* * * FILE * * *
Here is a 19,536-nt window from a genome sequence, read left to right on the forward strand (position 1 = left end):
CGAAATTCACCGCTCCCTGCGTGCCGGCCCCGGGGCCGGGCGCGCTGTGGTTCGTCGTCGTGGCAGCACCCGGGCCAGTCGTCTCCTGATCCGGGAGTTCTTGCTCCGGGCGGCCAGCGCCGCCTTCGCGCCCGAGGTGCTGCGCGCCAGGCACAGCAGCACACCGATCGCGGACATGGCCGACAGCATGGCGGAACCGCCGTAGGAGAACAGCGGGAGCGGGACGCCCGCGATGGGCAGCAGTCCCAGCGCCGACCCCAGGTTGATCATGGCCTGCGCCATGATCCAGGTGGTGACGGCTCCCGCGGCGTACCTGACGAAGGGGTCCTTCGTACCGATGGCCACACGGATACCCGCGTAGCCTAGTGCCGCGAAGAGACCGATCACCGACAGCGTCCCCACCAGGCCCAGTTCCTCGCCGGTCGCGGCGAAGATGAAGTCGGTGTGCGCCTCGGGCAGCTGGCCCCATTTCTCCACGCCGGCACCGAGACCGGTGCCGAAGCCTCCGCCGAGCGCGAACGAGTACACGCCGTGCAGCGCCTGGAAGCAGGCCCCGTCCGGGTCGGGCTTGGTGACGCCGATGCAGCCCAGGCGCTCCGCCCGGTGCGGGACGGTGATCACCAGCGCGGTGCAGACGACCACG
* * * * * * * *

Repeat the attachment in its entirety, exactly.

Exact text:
Here is a 19,536-nt window from a genome sequence, read left to right on the forward strand (position 1 = left end):
CGAAATTCACCGCTCCCTGCGTGCCGGCCCCGGGGCCGGGCGCGCTGTGGTTCGTCGTCGTGGCAGCACCCGGGCCAGTCGTCTCCTGATCCGGGAGTTCTTGCTCCGGGCGGCCAGCGCCGCCTTCGCGCCCGAGGTGCTGCGCGCCAGGCACAGCAGCACACCGATCGCGGACATGGCCGACAGCATGGCGGAACCGCCGTAGGAGAACAGCGGGAGCGGGACGCCCGCGATGGGCAGCAGTCCCAGCGCCGACCCCAGGTTGATCATGGCCTGCGCCATGATCCAGGTGGTGACGGCTCCCGCGGCGTACCTGACGAAGGGGTCCTTCGTACCGATGGCCACACGGATACCCGCGTAGCCTAGTGCCGCGAAGAGACCGATCACCGACAGCGTCCCCACCAGGCCCAGTTCCTCGCCGGTCGCGGCGAAGATGAAGTCGGTGTGCGCCTCGGGCAGCTGGCCCCATTTCTCCACGCCGGCACCGAGACCGGTGCCGAAGCCTCCGCCGAGCGCGAACGAGTACACGCCGTGCAGCGCCTGGAAGCAGGCCCCGTCCGGGTCGGGCTTGGTGACGCCGATGCAGCCCAGGCGCTCCGCCCGGTGCGGGACGGTGATCACCAGCGCGGTGCAGACGACCACG